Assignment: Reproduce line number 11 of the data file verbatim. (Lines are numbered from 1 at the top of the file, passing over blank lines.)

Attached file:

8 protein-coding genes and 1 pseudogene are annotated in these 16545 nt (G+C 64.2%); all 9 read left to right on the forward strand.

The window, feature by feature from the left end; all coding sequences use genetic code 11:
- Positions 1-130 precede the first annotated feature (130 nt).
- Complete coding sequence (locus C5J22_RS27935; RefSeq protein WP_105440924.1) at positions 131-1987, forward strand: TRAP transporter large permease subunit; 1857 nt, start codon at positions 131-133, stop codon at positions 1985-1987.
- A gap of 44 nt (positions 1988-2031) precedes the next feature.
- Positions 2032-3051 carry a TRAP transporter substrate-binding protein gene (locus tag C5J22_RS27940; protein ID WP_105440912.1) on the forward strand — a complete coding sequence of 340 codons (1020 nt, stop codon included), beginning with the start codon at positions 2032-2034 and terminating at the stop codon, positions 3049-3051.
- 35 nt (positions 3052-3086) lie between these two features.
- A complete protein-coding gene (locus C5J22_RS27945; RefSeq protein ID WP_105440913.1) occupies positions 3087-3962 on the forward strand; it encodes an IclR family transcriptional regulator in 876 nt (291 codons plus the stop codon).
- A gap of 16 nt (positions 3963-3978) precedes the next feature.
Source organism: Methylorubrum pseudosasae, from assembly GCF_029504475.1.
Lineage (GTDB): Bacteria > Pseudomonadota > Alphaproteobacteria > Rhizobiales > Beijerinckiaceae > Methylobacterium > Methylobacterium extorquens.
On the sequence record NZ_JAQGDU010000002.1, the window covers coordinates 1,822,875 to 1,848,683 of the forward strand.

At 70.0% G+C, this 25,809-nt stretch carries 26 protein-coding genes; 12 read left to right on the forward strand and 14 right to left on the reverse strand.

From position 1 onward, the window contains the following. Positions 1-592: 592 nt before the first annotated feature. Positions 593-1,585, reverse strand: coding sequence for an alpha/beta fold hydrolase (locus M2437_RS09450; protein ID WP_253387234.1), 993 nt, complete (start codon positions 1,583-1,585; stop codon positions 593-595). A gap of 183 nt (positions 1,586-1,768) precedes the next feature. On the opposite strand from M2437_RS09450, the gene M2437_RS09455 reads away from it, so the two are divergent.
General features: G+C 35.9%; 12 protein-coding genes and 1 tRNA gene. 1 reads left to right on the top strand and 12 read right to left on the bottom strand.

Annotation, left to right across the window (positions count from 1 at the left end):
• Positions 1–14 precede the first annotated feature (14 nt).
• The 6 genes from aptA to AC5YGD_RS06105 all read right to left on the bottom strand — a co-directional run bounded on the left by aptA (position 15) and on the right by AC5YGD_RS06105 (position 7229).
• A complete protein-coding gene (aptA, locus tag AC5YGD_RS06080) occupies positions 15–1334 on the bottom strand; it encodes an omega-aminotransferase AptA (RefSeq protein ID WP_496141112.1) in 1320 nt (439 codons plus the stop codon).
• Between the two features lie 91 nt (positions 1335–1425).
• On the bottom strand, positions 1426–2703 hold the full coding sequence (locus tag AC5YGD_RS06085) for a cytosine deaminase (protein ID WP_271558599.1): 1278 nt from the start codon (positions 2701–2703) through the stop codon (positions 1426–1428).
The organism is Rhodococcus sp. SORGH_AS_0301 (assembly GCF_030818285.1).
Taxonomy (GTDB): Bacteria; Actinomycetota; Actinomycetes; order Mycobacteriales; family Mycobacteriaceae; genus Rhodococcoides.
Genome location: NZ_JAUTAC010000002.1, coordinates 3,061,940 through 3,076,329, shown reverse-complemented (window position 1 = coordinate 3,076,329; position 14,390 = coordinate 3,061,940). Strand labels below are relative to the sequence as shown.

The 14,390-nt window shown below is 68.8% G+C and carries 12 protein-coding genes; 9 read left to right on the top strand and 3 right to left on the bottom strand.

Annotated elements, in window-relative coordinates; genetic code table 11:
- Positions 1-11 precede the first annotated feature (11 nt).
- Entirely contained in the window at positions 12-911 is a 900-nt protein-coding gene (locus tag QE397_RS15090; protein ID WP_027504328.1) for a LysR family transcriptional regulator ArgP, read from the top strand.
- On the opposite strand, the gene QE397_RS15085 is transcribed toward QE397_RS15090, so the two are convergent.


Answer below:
Lineage (GTDB): Bacteria > Pseudomonadota > Alphaproteobacteria > Rhizobiales > Beijerinckiaceae > Methylobacterium > Methylobacterium extorquens.